Carmen Reinhart of the University of Maryland and Kenneth Rogoff of Harvard argue that the era of liberalisation was also a time of exceptionally frequent financial crises, surpassed, since 1900, only by the 1930s. It was also an era of massive asset price bubbles. By intervening to keep their exchange rates down and accumulating foreign currency reserves, governments of emerging economies generated huge current account surpluses, which they recycled, together with inflows of private capital, into official capital outflows: between the end of the 1990s and the peak in July 2008, their currency reserves alone rose by $5,300bn.
These huge flows of capital, on top of the traditional surpluses of a number of high-income countries and the burgeoning surpluses of oil exporters, largely ended up in a small number of high-income countries and particularly in the US. At the peak, America absorbed about 70 per cent of the rest of the world’s surplus savings.
Meanwhile, inside the US the ratio of household debt to GDP rose from 66 per cent in 1997 to 100 per cent a decade later. Even bigger jumps in household indebtedness occurred in the UK. These surges in household debt were supported, in turn, by highly elastic and innovative financial systems and, in the US, by government programmes.
Throughout, the financial sector innovated ceaselessly. Warren Buffett, the legendary investor, described derivatives as “financial weapons of mass destruction”. He was proved at least partly right. In the 2000s, the “shadow banking system” emerged and traditional banking was largely replaced by the originate-and-distribute model of securitisation via constructions such as collateralised debt obligations. This model blew up in 2007.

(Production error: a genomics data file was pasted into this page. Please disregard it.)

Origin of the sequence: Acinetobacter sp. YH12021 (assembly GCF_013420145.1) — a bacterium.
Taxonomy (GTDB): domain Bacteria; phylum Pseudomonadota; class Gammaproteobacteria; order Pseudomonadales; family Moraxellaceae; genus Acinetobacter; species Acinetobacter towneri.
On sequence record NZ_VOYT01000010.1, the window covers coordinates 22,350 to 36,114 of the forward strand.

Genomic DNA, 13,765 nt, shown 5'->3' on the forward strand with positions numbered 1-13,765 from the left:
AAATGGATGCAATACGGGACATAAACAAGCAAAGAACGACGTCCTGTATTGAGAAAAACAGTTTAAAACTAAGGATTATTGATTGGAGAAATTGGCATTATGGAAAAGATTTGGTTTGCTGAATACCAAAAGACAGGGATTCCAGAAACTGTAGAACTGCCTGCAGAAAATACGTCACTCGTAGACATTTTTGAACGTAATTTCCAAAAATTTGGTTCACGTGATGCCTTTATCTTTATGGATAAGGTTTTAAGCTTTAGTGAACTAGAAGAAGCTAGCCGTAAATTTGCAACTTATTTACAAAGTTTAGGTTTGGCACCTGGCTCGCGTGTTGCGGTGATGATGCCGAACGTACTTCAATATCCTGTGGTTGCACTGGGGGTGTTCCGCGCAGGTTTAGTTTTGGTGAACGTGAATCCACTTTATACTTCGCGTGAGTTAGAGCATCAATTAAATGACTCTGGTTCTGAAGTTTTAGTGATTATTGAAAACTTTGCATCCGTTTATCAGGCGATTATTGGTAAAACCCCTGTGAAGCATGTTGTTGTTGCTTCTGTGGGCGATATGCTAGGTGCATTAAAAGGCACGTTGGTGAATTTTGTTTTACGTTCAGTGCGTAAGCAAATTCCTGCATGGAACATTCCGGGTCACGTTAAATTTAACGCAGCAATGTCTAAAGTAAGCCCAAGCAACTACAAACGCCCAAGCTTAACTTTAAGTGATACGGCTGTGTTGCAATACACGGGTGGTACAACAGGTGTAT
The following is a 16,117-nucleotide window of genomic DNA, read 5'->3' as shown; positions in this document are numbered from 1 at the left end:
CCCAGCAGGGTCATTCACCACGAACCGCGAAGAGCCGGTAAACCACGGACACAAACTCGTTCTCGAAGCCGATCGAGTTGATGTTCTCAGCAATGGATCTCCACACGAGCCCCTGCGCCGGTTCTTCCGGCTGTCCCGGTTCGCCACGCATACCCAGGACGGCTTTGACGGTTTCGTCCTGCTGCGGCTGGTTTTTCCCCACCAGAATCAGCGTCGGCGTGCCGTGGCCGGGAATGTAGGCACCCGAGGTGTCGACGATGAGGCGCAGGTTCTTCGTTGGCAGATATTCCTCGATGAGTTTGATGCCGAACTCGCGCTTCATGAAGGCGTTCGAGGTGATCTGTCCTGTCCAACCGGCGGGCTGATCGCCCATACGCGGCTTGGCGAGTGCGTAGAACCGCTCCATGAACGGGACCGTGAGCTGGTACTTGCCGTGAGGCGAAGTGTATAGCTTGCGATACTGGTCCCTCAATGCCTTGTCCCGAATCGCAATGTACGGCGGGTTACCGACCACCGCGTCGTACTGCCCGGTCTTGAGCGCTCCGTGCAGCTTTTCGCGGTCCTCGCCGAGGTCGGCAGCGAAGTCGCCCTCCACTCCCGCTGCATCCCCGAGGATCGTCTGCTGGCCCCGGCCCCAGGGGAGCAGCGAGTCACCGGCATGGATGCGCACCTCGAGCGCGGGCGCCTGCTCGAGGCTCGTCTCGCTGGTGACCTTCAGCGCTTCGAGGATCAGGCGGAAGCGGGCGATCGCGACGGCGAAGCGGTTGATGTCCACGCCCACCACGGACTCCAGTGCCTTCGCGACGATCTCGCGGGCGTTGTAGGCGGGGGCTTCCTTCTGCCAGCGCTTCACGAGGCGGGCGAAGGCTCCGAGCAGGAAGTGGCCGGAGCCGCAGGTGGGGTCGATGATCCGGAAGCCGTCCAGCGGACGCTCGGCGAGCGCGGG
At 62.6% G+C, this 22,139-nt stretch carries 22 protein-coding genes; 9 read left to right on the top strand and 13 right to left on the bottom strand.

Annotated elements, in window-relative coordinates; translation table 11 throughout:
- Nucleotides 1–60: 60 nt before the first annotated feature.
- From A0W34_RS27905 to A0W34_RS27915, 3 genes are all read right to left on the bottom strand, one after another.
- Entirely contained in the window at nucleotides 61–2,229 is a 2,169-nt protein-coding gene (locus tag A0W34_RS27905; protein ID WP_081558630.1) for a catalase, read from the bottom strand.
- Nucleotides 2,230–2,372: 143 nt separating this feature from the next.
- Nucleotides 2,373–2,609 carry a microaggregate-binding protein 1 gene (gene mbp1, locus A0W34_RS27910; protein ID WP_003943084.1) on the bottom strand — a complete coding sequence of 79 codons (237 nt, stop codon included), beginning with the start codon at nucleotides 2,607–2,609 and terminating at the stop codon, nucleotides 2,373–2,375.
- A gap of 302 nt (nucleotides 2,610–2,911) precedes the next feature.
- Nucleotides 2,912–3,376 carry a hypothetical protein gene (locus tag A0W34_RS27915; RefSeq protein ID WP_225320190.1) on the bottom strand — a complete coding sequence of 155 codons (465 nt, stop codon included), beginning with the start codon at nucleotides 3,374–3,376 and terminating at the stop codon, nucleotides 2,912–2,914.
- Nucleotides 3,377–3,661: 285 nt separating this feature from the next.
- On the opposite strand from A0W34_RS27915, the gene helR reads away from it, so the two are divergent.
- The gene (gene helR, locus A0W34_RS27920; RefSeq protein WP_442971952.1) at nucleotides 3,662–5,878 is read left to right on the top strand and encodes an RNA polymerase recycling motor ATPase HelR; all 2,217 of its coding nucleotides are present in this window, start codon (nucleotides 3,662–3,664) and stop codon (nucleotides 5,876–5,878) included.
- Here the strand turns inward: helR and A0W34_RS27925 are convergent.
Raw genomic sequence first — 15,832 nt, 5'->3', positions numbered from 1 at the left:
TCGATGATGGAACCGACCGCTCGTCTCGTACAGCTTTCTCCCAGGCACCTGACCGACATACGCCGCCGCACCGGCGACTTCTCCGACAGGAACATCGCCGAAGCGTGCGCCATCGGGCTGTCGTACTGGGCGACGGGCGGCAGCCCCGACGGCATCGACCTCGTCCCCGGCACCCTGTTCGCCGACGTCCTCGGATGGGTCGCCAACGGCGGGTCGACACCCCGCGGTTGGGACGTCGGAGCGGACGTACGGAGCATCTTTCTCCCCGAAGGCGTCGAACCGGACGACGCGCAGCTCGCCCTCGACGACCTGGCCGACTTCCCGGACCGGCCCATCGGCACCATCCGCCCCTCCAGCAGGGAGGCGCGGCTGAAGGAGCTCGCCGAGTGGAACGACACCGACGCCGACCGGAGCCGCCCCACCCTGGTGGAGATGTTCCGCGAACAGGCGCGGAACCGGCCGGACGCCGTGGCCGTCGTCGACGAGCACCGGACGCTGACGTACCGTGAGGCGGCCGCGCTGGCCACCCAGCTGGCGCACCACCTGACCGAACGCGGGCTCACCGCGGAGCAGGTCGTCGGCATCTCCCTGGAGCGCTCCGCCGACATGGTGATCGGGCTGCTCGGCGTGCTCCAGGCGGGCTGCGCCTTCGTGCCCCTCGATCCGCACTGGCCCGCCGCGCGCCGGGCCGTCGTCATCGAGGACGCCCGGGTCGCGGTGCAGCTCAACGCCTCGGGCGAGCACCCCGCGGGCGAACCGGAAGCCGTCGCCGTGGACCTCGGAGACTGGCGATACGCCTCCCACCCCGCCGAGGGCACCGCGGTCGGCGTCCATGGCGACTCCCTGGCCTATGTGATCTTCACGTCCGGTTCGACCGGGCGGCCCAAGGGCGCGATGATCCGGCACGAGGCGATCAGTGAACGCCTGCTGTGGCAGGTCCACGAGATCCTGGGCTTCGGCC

We are witnessing the deepest, broadest and most dangerous financial crisis since the 1930s. As Profs Reinhart and Rogoff argue in another paper, “banking crises are associated with profound declines in output and employment”. This is partly because of overstretched balance sheets: in the US, overall debt reached an all-time peak of just under 350 per cent of GDP – 85 per cent of it private. This was up from just over 160 per cent in 1980.
Among the possible outcomes of this shock are: massive and prolonged fiscal deficits in countries with large external deficits, as they try to sustain demand; a prolonged world recession; a brutal adjustment of the global balance of payments; a collapse of the dollar; soaring inflation; and a resort to protectionism. The transformation will surely go deepest in the financial sector itself. The proposition that sophisticated modern finance was able to transfer risk to those best able to manage it has failed. The paradigm is, instead, that risk has been transferred to those least able to understand it. As Mr Volcker remarked during a speech last April: “Simply stated, the bright new financial system – for all its talented participants, for all its rich rewards – has failed the test of the marketplace.”
In a recent paper Andrew Haldane, the Bank of England’s executive director for financial stability, shows how little banks understood of the risks they were supposed to manage. He ascribes these failures to “disaster myopia” (the tendency to underestimate risks), a lack of awareness of “network externalities” (spillovers from one institution to the others) and “misaligned incentives” (the upside to employees and the downside to shareholders and taxpayers).